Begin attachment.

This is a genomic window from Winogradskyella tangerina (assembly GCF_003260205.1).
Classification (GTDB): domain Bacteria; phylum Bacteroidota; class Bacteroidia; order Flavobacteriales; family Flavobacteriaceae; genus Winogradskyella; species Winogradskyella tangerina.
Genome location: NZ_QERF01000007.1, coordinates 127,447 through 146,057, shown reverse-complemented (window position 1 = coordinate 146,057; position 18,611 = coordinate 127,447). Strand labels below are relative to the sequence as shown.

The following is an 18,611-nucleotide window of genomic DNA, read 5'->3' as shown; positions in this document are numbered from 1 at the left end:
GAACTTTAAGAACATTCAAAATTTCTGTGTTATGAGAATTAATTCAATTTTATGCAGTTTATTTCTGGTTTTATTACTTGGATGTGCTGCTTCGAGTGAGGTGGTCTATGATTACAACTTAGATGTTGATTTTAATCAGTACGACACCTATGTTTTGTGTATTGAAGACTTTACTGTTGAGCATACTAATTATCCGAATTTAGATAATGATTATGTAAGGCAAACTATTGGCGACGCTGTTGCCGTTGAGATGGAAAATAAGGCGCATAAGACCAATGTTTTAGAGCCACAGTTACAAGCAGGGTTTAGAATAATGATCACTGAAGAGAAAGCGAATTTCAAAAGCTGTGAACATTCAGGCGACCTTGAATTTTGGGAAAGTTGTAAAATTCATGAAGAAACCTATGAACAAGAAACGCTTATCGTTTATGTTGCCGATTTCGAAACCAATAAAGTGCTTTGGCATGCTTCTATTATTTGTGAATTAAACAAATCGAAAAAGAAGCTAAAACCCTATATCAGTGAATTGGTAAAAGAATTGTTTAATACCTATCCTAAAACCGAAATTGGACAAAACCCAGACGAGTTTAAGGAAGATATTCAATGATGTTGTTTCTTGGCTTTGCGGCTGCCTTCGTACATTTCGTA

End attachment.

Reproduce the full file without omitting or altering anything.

This is a genomic window from Winogradskyella tangerina (assembly GCF_003260205.1).
Classification (GTDB): domain Bacteria; phylum Bacteroidota; class Bacteroidia; order Flavobacteriales; family Flavobacteriaceae; genus Winogradskyella; species Winogradskyella tangerina.
Genome location: NZ_QERF01000007.1, coordinates 127,447 through 146,057, shown reverse-complemented (window position 1 = coordinate 146,057; position 18,611 = coordinate 127,447). Strand labels below are relative to the sequence as shown.

The following is an 18,611-nucleotide window of genomic DNA, read 5'->3' as shown; positions in this document are numbered from 1 at the left end:
GAACTTTAAGAACATTCAAAATTTCTGTGTTATGAGAATTAATTCAATTTTATGCAGTTTATTTCTGGTTTTATTACTTGGATGTGCTGCTTCGAGTGAGGTGGTCTATGATTACAACTTAGATGTTGATTTTAATCAGTACGACACCTATGTTTTGTGTATTGAAGACTTTACTGTTGAGCATACTAATTATCCGAATTTAGATAATGATTATGTAAGGCAAACTATTGGCGACGCTGTTGCCGTTGAGATGGAAAATAAGGCGCATAAGACCAATGTTTTAGAGCCACAGTTACAAGCAGGGTTTAGAATAATGATCACTGAAGAGAAAGCGAATTTCAAAAGCTGTGAACATTCAGGCGACCTTGAATTTTGGGAAAGTTGTAAAATTCATGAAGAAACCTATGAACAAGAAACGCTTATCGTTTATGTTGCCGATTTCGAAACCAATAAAGTGCTTTGGCATGCTTCTATTATTTGTGAATTAAACAAATCGAAAAAGAAGCTAAAACCCTATATCAGTGAATTGGTAAAAGAATTGTTTAATACCTATCCTAAAACCGAAATTGGACAAAACCCAGACGAGTTTAAGGAAGATATTCAATGATGTTGTTTCTTGGCTTTGCGGCTGCCTTCGTACATTTCGTA